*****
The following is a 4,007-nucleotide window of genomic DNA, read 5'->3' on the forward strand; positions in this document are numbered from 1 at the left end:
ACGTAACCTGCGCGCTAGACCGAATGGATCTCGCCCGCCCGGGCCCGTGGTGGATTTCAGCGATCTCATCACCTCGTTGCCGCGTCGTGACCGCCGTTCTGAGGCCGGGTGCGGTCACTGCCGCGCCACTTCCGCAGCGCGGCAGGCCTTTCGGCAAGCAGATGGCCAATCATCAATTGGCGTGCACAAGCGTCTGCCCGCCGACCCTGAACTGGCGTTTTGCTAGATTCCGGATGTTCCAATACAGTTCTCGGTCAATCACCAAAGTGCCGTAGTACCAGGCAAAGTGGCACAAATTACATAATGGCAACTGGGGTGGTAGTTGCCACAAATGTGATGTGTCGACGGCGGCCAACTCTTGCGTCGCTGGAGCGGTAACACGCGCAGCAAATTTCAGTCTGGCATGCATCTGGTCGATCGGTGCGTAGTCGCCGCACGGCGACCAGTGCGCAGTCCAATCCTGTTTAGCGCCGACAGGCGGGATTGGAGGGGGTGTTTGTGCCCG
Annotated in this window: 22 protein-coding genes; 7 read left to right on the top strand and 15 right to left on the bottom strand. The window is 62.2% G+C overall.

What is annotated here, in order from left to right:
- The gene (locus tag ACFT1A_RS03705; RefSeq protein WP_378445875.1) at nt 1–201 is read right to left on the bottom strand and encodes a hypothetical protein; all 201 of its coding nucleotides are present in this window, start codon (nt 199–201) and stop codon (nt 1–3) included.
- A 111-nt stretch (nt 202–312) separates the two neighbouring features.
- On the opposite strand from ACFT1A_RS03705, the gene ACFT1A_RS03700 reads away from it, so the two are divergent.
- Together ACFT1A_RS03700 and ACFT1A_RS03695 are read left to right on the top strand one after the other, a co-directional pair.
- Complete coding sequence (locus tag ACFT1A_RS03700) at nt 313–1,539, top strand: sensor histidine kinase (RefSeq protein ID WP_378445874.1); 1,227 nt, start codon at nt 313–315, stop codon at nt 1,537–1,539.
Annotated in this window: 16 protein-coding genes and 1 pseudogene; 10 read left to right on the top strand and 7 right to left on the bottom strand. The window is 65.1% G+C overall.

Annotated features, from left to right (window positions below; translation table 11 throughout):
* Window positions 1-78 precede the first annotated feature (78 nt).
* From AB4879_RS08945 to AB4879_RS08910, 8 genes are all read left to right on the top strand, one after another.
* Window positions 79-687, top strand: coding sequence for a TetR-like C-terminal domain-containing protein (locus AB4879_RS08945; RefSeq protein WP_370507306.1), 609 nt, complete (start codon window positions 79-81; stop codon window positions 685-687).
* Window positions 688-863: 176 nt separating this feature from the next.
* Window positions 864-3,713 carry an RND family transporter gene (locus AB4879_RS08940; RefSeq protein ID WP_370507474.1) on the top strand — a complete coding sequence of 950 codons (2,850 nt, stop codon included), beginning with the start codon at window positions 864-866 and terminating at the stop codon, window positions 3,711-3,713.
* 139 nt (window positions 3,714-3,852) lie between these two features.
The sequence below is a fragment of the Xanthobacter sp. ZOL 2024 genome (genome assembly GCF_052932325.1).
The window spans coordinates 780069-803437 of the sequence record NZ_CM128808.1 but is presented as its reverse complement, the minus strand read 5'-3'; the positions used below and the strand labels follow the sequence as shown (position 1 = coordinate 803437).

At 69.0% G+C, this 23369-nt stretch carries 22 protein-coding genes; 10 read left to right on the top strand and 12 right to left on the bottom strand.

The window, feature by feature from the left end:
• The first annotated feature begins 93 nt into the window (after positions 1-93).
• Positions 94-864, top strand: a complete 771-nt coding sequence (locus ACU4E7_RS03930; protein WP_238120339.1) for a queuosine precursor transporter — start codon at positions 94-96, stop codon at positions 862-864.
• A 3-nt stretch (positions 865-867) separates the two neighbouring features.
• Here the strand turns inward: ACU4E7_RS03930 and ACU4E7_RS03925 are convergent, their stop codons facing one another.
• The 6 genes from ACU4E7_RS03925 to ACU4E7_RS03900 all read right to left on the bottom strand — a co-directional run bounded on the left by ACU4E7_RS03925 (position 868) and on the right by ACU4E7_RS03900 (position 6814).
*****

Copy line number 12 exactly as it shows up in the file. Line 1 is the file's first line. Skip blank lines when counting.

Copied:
* Window positions 1-78 precede the first annotated feature (78 nt).